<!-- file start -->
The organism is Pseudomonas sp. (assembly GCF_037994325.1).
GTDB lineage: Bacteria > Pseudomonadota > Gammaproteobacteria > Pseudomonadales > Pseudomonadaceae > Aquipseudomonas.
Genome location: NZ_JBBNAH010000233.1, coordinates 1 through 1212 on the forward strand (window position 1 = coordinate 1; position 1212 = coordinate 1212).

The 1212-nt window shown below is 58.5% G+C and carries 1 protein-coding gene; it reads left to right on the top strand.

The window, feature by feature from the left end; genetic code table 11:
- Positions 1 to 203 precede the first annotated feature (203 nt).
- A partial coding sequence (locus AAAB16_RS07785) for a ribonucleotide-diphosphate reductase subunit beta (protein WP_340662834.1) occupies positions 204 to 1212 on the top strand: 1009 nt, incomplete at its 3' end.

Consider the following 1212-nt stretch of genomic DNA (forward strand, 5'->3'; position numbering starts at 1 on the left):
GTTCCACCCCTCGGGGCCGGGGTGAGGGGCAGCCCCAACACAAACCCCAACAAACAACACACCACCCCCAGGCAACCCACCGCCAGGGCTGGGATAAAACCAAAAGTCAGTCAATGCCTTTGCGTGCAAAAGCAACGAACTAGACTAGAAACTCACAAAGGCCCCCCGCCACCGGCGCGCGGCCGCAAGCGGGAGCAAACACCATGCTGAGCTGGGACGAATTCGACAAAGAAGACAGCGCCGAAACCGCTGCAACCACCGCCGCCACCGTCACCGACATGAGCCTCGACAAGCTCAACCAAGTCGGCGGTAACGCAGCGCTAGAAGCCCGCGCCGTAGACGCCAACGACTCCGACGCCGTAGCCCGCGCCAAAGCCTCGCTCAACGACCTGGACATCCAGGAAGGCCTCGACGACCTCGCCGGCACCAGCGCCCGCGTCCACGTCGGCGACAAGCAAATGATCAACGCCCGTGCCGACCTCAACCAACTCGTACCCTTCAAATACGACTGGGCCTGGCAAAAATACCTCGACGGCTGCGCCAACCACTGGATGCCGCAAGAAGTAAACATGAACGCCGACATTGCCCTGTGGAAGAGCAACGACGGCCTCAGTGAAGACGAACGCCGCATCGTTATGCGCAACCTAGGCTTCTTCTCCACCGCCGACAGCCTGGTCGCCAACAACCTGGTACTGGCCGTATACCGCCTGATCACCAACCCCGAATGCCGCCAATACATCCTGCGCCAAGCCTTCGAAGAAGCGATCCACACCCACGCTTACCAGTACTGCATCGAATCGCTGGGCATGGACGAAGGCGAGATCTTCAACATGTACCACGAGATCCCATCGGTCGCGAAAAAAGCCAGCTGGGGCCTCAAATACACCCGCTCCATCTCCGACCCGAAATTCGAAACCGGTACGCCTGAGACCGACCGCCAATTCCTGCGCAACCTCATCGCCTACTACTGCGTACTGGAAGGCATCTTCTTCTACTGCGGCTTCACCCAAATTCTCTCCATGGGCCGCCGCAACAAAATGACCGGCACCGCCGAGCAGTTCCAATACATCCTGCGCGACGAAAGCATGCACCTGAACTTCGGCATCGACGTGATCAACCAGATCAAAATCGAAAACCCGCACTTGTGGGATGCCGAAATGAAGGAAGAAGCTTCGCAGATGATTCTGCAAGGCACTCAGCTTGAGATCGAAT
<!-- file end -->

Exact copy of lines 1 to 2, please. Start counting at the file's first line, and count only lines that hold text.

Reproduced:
The organism is Pseudomonas sp. (assembly GCF_037994325.1).
GTDB lineage: Bacteria > Pseudomonadota > Gammaproteobacteria > Pseudomonadales > Pseudomonadaceae > Aquipseudomonas.